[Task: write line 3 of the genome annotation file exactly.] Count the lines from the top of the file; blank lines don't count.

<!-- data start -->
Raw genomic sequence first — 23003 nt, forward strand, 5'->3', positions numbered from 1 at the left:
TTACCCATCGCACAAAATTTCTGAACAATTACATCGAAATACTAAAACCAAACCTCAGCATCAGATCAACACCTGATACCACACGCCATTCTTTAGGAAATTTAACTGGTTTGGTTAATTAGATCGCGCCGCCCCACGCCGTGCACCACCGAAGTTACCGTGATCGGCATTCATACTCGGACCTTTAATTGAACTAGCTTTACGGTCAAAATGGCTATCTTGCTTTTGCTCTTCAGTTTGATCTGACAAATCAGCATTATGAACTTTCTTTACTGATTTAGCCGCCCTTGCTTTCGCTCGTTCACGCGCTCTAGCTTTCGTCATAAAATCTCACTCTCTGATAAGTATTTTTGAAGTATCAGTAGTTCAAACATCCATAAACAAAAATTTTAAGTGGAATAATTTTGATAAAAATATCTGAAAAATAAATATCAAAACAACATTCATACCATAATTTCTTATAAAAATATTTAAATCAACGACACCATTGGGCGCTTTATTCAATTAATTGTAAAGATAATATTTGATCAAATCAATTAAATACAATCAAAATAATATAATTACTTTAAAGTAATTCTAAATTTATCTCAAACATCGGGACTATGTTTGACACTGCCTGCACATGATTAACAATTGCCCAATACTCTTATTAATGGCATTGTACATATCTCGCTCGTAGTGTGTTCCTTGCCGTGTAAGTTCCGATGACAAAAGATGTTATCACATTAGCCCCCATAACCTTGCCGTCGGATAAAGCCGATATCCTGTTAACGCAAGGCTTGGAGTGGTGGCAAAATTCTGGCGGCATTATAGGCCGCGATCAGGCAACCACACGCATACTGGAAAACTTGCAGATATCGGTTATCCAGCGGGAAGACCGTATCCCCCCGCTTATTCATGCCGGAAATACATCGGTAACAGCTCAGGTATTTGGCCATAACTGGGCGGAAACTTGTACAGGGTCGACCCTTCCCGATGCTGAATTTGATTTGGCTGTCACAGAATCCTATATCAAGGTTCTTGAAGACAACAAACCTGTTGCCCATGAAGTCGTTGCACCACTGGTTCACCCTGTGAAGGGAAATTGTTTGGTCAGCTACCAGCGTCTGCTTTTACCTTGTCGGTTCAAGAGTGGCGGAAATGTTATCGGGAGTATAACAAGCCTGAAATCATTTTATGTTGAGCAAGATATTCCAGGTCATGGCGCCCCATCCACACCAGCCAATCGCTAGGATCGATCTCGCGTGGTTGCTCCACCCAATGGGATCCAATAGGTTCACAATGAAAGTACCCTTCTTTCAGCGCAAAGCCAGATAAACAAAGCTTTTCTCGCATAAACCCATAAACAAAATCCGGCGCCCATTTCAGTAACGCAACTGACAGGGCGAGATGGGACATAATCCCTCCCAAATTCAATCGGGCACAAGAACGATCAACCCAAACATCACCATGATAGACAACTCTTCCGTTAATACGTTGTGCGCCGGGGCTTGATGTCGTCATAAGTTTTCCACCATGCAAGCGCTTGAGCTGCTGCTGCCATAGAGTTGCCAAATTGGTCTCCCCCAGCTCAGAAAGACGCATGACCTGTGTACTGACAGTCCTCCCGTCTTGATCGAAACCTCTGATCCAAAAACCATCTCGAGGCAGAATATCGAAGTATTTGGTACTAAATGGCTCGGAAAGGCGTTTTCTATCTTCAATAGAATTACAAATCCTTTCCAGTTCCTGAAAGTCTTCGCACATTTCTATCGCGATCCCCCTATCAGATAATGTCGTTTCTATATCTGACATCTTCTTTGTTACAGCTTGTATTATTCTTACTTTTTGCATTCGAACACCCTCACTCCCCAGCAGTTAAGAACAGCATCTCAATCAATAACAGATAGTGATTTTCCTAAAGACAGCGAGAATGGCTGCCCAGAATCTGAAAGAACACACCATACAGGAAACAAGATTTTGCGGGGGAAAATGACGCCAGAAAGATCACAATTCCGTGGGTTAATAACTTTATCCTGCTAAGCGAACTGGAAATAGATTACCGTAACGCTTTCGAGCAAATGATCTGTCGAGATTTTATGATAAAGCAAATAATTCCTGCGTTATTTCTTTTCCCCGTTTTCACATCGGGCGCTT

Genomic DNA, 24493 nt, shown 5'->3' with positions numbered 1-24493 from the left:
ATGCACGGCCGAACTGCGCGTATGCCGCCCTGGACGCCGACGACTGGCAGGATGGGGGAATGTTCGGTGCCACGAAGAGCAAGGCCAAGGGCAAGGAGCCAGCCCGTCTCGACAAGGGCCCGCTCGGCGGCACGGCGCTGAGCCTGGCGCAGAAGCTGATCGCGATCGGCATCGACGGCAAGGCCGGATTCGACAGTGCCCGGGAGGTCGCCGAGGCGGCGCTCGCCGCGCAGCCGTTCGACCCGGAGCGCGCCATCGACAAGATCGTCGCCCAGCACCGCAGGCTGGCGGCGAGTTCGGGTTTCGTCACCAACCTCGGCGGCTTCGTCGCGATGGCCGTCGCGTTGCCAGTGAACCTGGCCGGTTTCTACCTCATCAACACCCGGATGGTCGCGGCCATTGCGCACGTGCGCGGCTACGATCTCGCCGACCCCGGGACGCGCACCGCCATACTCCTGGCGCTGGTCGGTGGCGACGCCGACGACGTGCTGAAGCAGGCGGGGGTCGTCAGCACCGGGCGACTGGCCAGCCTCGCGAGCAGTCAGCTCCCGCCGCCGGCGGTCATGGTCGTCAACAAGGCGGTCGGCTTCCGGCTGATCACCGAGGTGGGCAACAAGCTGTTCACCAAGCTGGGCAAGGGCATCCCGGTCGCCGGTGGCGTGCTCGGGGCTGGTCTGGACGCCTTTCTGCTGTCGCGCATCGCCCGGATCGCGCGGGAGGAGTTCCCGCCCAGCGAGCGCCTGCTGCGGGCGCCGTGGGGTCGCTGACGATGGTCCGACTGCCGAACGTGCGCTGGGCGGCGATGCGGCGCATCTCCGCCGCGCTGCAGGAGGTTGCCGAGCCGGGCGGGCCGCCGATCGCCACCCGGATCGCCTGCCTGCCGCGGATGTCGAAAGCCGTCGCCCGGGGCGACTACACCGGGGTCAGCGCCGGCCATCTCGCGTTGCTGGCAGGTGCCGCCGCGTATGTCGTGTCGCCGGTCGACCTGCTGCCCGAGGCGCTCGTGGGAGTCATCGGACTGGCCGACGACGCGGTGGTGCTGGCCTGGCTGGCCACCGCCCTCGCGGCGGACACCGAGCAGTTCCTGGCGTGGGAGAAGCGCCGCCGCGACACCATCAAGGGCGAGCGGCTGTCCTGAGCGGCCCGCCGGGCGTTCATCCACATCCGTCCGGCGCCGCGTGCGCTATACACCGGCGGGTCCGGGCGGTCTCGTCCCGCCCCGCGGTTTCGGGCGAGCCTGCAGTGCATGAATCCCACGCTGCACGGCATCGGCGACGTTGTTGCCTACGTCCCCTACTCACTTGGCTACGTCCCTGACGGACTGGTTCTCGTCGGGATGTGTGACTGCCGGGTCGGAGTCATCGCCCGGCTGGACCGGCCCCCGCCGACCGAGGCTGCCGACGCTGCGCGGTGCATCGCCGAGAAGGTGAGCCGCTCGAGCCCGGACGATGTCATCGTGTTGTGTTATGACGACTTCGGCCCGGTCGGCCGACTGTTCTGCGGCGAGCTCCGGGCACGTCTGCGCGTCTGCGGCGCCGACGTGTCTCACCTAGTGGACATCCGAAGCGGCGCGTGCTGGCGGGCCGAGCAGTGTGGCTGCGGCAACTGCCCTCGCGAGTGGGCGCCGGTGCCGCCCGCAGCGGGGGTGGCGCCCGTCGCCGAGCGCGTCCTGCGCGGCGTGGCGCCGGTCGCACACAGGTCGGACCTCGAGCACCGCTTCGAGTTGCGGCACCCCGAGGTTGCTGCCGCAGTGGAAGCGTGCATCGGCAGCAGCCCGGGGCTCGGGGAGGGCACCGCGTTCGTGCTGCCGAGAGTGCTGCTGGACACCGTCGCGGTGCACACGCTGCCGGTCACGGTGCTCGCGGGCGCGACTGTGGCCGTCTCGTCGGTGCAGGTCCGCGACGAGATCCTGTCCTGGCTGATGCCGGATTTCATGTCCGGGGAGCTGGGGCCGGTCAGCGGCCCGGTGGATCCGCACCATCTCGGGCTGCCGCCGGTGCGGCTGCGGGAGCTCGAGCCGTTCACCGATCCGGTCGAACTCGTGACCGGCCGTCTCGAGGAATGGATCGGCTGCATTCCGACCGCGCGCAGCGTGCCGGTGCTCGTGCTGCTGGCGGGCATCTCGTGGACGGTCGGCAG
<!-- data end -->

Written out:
Genomic DNA, 24493 nt, shown 5'->3' with positions numbered 1-24493 from the left: